The Story of the CHSG Logo

Through two decades, the Columbia History of Science Group has developed and refined a logo that reflects the broad interests and depth of scholarship of its members. That logo finally appeared on letterhead and announcements for this past year's meeting, but it is by no means a new feature for the Group. As the traditions of this prestigious Group recount the input and contributions of its diverse membership, and as these traditions must be recorded in order that they might be remembered properly, the following account will clarify the evolution of the CHSG logo.

Not long after Milo packed up his gourmet gear and the Berggren boys went home nursing their aching bellies, other CHSG stalwarts began to consider the future of their newly formed society. Agreement on several plans fell into place swiftly and smoothly, but organizers with an eye on the horizon of what this group might become could only go so far as to agree to disagree on the topic of what would serve as a proper logo. Most realized that the logo proffers to the world at large the single most important identifier of an organization’s cachet: behold the Nike swoosh, Disney’s Mickey Mouse, the HSS disappearing S, and the Canadian maple leaf. Others feared that the Group might become commercialized by the association of a logo with CHSG’s esteemed name. The marketing industry might descend upon us, seeking to gain from the sale of CHSG hats, t-shirts, leather jackets, canvas tote bags, and the like.

As a result, plans proceeded slowly. Rodney of Ravenna toiled for years in a basement room adjoining his cramped subterranean library. His artistic flair and penchant for color and texture combined to turn out prototype after prototype, each rejected by the CHSG Logo Development Governing Board. (Two of those prototypes caught on later -- one for a automobile company with planetary aspirations, the other for a software company that liked the shadowy appearance of a sash and pane window sketch.) Alas, Rodney gave up and retired on revenue from his cast-off designs.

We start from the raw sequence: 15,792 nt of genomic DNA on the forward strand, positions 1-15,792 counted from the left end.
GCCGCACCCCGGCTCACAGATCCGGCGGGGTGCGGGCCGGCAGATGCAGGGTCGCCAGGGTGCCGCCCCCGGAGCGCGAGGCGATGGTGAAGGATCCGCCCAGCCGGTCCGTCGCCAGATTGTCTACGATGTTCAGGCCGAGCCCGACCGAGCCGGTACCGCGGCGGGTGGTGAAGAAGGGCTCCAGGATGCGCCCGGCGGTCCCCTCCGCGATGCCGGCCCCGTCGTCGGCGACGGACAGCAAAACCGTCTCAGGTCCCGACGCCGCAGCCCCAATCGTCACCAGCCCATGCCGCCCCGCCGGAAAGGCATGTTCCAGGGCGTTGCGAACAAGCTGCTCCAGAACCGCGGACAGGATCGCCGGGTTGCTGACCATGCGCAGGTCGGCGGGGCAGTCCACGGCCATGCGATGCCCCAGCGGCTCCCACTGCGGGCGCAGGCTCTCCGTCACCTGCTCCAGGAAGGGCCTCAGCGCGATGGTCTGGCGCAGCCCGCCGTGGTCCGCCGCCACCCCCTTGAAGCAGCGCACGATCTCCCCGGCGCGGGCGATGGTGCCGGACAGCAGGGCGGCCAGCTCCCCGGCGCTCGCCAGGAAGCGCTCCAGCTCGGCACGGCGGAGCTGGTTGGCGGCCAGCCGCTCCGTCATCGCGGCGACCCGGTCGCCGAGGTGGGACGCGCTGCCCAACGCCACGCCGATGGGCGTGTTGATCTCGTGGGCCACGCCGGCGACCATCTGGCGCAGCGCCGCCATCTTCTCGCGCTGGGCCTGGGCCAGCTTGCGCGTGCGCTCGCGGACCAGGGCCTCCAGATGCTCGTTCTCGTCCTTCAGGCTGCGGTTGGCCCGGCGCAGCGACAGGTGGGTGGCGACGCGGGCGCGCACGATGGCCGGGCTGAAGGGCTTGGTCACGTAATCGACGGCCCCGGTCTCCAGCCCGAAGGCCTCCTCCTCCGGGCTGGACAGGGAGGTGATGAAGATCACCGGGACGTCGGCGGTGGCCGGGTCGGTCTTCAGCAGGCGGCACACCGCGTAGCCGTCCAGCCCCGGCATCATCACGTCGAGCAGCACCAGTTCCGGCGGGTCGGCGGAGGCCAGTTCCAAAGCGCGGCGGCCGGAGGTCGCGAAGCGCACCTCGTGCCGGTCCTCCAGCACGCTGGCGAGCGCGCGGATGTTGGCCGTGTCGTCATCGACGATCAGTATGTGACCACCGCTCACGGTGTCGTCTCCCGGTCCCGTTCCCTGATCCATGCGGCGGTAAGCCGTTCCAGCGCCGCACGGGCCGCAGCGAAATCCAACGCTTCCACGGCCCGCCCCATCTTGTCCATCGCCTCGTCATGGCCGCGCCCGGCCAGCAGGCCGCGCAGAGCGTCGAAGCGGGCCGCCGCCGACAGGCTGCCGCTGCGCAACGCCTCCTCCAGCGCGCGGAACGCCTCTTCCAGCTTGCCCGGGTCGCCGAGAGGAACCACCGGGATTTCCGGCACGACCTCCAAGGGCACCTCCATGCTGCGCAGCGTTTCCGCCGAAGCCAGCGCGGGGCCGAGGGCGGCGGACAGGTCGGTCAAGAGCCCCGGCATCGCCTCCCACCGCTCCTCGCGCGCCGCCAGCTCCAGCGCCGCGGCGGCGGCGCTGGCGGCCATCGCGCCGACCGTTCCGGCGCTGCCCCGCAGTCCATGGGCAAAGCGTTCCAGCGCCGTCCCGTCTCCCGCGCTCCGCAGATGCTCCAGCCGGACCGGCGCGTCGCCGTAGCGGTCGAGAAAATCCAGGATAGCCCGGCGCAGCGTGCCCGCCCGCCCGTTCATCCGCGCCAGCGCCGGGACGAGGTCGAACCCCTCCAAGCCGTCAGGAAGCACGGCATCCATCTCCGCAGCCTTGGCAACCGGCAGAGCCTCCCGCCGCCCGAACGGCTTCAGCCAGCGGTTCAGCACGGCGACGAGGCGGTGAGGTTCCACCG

The next attempts were undertaken by Verne of Vashon and his cousin Vaughn. Together, they endeavored to capture the flavor of CHSG, but working in chocolate and strawberry sauce proved elusive. A kind of coat of arms, with an Aztec Potato hovering above a shimmering golden wienie resulted from one frenzied effort, but it was lost when Verne’s boat capsized at low tide. Watercolor painting became less and less productive when the water was replaced by Red Hook ales. Verne dallied briefly with the idea of using the “Olympia” mountains as a silhouetted backdrop for a boldly lettered CHSG logo, but his plans were scuttled when Milwaukee-based Miller Brewing Company bought Olympia Brewing and started to crack down on licensing of the mountain range now known as the Millers, on the Miller Peninsula, south of the San Juan Islands.

Finally, clearer heads prevailed, and the CHSG Logo Development Governing Board accepted an anonymous design from a long-time member, who managed to incorporate the Columbia River (nothing more than a squiggley blue line) and the letters CHSG into a tasteful -- if less flavorful, colorful, or textured -- signifier of the Group. The source of the squggley line, it should be noted, was a set of maps in Joseph E. Taylor III’s book Making Salmon, research from which was first presented at Friday Harbor as part of a CHSG annual meeting. It might also be noted that the rebellious young Talyor was a first-born, thus further corroborating Frank Sulloway’s birth-order thesis.

It is expected that at some future date, the logo will be available on running shoes, umbrellas, postcards, and the collector edition Rodney of Ravenna action figure, for sale in the Anacortes Washington State Ferry Gift Shop.